A communications tool based on the blockchain technology behind Ethereum cryptocurrency is getting big backing from billionaire Mark Cuban.
Cuban is an investor in Radical App, whose Mercury Protocol will soon launch a tool that aims to change the way messages are exchanged, especially on social media, based on a platform that has the inherent security of blockchain.
The decentralized technology offers much more robust privacy protections than existing platforms, given that its multiple servers are less vulnerable to attack than a single access point.
There are no current healthcare use cases for the platform, but in an industry that has been exploring myriad blockchain-based projects – and has big challenges with message security – it seems possible that some could soon emerge.
In the meantime, it could reshape the privacy landscape for social media communication, which currently depends on mining behavioral data for advertising revenue.
Instead, the Mercury Protocol uses a “global messaging token,” based on Ethereum’s ERC20 standard, to incentivize participation. GMTs might be awarded to users for accomplishing certain tasks, such as creating content, inviting friends or achieving certain milestones. The open source project is also platform agnostic, which could help spread its uptake going forward.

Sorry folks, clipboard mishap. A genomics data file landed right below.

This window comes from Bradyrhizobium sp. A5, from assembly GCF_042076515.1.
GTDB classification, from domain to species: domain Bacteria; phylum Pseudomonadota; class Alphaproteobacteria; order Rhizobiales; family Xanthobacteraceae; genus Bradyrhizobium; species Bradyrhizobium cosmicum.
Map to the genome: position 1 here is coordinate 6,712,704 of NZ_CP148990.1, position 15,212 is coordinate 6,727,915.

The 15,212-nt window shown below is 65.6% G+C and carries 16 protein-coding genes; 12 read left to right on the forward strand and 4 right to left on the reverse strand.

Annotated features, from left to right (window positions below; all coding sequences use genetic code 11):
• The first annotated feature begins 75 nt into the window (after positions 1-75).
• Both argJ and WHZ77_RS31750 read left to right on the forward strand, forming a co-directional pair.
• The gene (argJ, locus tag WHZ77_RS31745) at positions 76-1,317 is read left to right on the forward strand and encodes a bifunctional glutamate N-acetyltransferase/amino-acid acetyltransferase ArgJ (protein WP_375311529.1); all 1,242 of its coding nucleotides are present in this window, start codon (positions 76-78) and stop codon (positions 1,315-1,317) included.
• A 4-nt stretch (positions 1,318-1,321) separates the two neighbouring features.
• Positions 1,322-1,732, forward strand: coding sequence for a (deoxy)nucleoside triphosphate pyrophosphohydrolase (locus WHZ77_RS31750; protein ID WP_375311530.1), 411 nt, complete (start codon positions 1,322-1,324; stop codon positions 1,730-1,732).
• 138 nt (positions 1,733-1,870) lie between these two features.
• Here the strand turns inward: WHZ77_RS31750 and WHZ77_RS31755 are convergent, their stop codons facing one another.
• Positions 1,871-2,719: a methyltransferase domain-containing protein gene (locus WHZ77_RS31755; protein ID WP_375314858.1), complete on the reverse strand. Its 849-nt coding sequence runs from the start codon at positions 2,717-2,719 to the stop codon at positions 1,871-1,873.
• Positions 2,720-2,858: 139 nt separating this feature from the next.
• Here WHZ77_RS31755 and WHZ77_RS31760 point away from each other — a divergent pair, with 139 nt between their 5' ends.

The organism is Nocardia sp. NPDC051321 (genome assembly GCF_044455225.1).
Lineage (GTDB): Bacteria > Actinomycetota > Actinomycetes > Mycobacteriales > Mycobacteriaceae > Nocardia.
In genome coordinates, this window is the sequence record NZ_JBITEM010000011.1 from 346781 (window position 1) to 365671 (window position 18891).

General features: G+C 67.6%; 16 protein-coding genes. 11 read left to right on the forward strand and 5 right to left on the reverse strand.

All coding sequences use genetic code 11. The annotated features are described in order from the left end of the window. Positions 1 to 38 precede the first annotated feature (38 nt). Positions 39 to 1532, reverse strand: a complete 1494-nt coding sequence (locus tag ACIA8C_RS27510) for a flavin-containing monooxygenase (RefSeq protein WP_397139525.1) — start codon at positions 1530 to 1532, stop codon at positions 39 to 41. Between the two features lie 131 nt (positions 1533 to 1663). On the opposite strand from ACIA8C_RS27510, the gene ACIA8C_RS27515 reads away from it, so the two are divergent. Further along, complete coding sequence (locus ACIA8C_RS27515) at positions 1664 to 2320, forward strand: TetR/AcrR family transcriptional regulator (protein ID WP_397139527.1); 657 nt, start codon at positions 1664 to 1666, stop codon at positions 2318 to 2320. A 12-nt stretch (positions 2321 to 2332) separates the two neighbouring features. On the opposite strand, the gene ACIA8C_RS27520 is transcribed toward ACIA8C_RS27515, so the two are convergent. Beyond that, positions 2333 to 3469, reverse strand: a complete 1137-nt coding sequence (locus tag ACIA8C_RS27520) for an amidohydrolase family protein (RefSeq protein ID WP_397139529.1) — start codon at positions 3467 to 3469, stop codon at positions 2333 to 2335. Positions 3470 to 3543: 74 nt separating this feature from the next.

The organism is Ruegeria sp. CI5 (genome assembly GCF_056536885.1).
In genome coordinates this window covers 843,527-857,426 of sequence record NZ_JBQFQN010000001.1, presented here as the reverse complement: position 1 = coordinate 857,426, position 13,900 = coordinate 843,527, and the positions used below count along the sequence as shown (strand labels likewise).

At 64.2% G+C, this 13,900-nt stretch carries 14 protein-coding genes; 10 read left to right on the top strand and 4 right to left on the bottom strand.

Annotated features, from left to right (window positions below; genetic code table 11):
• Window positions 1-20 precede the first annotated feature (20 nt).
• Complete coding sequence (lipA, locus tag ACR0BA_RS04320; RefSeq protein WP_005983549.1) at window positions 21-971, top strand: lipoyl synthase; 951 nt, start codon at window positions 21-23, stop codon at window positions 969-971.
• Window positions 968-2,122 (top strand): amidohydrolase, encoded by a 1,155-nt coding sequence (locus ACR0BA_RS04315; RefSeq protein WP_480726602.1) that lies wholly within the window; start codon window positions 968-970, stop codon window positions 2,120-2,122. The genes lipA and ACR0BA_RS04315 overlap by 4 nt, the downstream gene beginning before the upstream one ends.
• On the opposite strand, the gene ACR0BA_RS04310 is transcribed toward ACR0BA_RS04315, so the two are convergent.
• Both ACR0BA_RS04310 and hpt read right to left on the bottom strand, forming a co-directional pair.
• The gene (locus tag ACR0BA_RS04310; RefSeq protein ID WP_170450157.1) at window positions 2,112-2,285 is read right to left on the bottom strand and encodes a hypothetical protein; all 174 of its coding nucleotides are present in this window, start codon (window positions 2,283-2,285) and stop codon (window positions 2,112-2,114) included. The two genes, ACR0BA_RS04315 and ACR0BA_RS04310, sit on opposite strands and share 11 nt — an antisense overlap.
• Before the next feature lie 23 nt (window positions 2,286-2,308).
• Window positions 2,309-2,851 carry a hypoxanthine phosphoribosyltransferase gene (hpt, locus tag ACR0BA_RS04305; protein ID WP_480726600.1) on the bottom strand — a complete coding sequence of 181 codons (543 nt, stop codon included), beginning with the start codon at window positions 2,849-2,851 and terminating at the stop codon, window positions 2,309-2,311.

“Any existing or future communication platform that integrates the Mercury Protocol will theoretically be able to exchange content across previously isolated privatized applications, increase user privacy by creating monetization strategies that do not depend upon their behavioral data, leverage tokens to encourage user participation, and provide stronger network security than a private system,” according to a white paper explaining the technology.
The Mercury Protocol “allows any application or network, social or otherwise with the opportunity to generate revenue from participation rather than making its users the product,” Cuban told TechCrunch. “It also provides mechanisms to reward positive contributions and interactions, which in turn should change the interpersonal dynamics of the network for the better.”